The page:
Most blenders can powderize grains without a problem. If you think you might have some trouble blending the ingredients you want in your protein powder, you can soak them first, then lightly toast them in a shallow frying pan beforehand. This will make them far easier to blend. You can also use a food processor.

What Can I Do With My Homemade Protein Powder?

Once your protein powder is ready, you can do whatever you'd like with it. We recommend whipping it into smoothies, do it yourself protein shakes, or turning it into raw protein balls. Pop in some fresh fruits or whatever flavoring you like, and you're good to go. Whatever you can do with regular protein powder, you can do with your own homemade version.

You can also make whey protein powder at home.

Other protein powders we recommend:


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About The Author

James Cunningham, BSc, CPT
Staff Writer & Senior Coach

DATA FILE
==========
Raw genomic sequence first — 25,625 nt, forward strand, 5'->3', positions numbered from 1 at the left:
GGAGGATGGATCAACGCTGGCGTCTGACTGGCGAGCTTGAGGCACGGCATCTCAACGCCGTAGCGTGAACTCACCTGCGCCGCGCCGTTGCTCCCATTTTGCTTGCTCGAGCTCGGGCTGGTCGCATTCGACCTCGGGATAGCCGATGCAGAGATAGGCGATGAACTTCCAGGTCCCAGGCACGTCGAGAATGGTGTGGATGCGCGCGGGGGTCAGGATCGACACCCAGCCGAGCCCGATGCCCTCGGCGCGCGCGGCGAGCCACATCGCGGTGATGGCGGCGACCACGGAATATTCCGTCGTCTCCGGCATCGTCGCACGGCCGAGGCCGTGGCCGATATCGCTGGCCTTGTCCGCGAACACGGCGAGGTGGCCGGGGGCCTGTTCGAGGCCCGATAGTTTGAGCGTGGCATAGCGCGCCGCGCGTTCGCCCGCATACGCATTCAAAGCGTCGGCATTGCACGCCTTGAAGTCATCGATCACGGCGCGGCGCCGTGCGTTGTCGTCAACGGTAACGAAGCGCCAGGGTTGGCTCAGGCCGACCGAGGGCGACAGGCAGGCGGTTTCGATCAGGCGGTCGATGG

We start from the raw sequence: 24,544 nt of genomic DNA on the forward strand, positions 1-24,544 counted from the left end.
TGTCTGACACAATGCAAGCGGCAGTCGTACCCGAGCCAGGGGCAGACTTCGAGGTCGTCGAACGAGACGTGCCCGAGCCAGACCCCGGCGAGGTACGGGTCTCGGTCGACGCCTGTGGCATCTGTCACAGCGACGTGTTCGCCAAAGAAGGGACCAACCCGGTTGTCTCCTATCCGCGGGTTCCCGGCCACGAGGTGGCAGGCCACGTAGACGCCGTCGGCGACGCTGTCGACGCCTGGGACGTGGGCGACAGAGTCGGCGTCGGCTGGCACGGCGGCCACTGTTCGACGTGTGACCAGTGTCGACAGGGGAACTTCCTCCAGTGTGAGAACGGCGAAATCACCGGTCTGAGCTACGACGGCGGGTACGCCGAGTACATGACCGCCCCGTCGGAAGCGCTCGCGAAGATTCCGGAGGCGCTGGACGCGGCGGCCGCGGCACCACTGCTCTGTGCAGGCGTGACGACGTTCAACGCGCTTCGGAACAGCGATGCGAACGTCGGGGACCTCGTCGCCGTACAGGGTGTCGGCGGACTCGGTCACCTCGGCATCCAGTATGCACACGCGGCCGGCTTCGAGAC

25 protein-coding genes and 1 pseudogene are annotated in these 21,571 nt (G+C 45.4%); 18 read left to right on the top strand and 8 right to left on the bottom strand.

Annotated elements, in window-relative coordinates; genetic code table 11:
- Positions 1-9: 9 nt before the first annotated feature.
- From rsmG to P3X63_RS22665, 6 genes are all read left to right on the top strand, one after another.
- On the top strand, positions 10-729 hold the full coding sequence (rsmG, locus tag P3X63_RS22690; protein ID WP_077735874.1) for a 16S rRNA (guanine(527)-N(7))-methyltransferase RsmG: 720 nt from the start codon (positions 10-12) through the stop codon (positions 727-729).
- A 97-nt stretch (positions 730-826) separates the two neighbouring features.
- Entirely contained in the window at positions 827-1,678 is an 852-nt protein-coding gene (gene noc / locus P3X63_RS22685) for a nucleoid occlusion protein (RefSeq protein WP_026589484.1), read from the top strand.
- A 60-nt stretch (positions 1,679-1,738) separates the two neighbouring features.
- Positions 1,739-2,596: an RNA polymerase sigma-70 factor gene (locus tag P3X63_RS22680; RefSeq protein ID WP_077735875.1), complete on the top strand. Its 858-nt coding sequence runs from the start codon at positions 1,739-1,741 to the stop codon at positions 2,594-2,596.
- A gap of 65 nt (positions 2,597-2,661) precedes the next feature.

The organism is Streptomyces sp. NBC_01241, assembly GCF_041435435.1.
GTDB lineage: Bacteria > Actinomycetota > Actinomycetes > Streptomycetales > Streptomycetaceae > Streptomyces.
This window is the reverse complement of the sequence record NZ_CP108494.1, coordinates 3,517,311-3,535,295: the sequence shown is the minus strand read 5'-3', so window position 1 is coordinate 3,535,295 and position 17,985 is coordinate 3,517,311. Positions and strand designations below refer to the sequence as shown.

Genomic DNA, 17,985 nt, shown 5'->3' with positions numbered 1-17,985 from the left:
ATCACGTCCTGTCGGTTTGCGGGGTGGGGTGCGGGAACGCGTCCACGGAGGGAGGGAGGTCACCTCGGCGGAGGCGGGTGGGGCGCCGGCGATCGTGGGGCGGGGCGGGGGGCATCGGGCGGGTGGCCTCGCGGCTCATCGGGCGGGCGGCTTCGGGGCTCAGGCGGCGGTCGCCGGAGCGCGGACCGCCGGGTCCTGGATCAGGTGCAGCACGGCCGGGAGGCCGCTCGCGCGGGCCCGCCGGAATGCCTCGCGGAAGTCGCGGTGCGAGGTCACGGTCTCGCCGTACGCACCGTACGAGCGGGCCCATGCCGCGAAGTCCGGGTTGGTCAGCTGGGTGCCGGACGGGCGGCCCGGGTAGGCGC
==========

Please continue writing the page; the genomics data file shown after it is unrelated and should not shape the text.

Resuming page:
James Cunningham, BSc, CPT holds a BSc degree in Sport & Exercise Science from University of Hertfordshire. He's a Health & Performance Coach from London that brings a unique blend of academic knowledge of health supplements and practical exercise experience to the table for his readers.
Learn more about our editorial policy
Dr. Harshi Dhingra, MBBS, MD is a published peer-reviewed author and renowned physician from India with over a decade of experience. With her MBBS from Bharati Vidyapeeth and an MD from Rajiv Gandhi University, she actively ensures the accuracy of online dietary supplement and medical information by reviewing and fact-checking health publications.
Learn more about our editorial policy
Dr. Kristy June Dayanan, BS, MD is an author with a BS degree from University of the Philippines and an MD from University of Perpetual Help System. Her ability to simplify medical science complexities and dietary supplement jargon for the average reader makes her a valued medical fact checker and reviewer.
Learn more about our editorial policy